Braising is usually reserved for tough cuts of meat or root vegetables, but it can do wonders for your kale. Braising softens kale’s notoriously tough texture, sweetens its bitter flavor, and infuses it with deep, complex flavor. In short, kale was made for braising.
Mustard and collard greens are great greens for braising too.
Start by sautéing a diced onion in olive oil over medium heat. Be sure to choose a skillet or large pot that has a lid and is big enough to hold the entire bunch of kale before it wilts.
Adding onion to the braised kale deepens the flavor and adds a touch of sweetness.
While the onions are sautéing, pull the kale leaves from the stems and tear them into one-to-two inch pieces. Give the torn kale leaves a good rinse under cool running water to remove any trapped dirt or sand.
Choose Your Liquid
Using a flavorful liquid is the key to maximizing the flavor of braised kale. We like chicken broth because of its deep yet neutral flavor, but vegetable broth is fine too.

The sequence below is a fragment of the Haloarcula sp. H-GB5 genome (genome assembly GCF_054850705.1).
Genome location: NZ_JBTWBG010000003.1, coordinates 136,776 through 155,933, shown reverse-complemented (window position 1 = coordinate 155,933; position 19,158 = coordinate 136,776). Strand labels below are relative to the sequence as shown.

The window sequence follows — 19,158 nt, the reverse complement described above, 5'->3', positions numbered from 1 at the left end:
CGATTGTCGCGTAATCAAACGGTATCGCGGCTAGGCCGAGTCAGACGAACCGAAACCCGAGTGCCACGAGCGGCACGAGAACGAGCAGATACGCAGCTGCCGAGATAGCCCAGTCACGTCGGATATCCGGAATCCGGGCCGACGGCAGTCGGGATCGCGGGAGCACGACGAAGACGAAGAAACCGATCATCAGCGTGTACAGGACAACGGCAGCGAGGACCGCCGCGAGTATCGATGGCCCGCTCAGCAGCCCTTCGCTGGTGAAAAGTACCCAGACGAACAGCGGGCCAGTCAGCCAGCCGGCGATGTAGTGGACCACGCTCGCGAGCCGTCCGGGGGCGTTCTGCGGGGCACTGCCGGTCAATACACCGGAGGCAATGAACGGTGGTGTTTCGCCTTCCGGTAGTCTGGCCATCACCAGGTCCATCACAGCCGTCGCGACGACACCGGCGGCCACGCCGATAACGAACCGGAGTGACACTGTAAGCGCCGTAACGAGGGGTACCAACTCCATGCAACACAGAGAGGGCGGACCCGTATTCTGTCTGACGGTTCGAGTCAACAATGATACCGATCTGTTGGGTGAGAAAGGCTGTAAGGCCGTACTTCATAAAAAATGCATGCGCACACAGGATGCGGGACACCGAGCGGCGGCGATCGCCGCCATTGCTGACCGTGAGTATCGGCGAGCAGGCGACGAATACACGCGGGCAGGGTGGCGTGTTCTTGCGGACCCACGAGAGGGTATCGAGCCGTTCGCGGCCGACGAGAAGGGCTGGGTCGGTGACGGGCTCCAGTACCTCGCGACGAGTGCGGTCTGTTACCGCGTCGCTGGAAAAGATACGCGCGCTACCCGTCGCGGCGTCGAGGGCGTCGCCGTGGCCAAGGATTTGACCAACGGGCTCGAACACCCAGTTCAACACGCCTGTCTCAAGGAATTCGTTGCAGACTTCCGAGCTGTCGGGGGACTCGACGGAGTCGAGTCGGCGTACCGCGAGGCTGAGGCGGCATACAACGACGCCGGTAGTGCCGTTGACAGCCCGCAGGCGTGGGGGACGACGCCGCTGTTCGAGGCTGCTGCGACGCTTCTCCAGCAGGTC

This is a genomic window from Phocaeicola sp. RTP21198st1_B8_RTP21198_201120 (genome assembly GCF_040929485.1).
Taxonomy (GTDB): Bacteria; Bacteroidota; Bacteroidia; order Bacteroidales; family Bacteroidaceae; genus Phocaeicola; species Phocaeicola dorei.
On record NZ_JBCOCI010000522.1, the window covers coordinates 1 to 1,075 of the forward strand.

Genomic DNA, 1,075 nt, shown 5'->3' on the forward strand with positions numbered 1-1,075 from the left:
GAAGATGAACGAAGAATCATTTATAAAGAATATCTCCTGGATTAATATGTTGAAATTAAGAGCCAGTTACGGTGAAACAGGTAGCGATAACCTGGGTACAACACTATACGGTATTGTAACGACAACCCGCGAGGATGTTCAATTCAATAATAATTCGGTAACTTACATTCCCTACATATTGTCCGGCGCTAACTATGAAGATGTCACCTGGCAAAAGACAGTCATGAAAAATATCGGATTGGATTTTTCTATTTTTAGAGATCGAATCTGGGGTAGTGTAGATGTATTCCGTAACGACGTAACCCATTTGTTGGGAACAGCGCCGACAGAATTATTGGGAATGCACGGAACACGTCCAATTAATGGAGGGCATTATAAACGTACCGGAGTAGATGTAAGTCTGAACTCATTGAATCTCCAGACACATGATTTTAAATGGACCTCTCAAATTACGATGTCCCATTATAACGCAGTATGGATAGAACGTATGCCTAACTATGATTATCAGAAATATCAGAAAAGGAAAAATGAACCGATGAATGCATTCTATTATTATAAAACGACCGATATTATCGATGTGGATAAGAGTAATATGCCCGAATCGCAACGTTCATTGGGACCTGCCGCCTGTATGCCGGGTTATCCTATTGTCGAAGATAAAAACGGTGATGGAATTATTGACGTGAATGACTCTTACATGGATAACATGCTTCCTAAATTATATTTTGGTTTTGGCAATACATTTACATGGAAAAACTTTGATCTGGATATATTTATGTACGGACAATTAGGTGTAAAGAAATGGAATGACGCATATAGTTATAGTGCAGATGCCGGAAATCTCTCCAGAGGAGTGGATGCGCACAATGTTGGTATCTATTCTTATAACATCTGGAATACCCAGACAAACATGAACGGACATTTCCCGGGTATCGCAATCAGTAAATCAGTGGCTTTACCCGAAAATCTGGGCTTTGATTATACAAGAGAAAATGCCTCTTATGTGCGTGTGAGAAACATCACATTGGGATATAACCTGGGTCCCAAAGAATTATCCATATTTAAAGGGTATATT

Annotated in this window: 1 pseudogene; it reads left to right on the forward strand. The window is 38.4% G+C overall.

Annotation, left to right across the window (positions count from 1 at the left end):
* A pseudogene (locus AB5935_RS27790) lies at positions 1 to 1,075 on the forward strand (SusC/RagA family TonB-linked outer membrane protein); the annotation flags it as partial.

Adding a splash of white wine to the broth is a fun option for adding a unique layer of flavor to the kale.
Once the onions are soft and transparent, add the kale and broth. Stir and cook the kale for a few minutes over medium heat, or until it has wilted to half its volume. Once the kale has wilted and the broth has begun to simmer, place a lid on the skillet or pot.
Let it Braise
Turn the heat down to low and allow the kale to simmer in the liquid for 30 minutes, stirring occasionally. Make sure the liquid is simmering the entire time. If not, turn the heat up slightly until the broth begins to simmer.
Serve & Enjoy
After 30 minutes, the kale will have been braised into tender and sweet perfection. The broth should have given it plenty of flavor, but, if you want, you can finish the kale off with cracked black pepper or spicy red pepper flakes for an extra kick.
Plus, Don’t Miss:
The mild, sweet flavor of braised kale is especially nice when juxtaposed with spicier items, like Cajun or Jerk seasonings.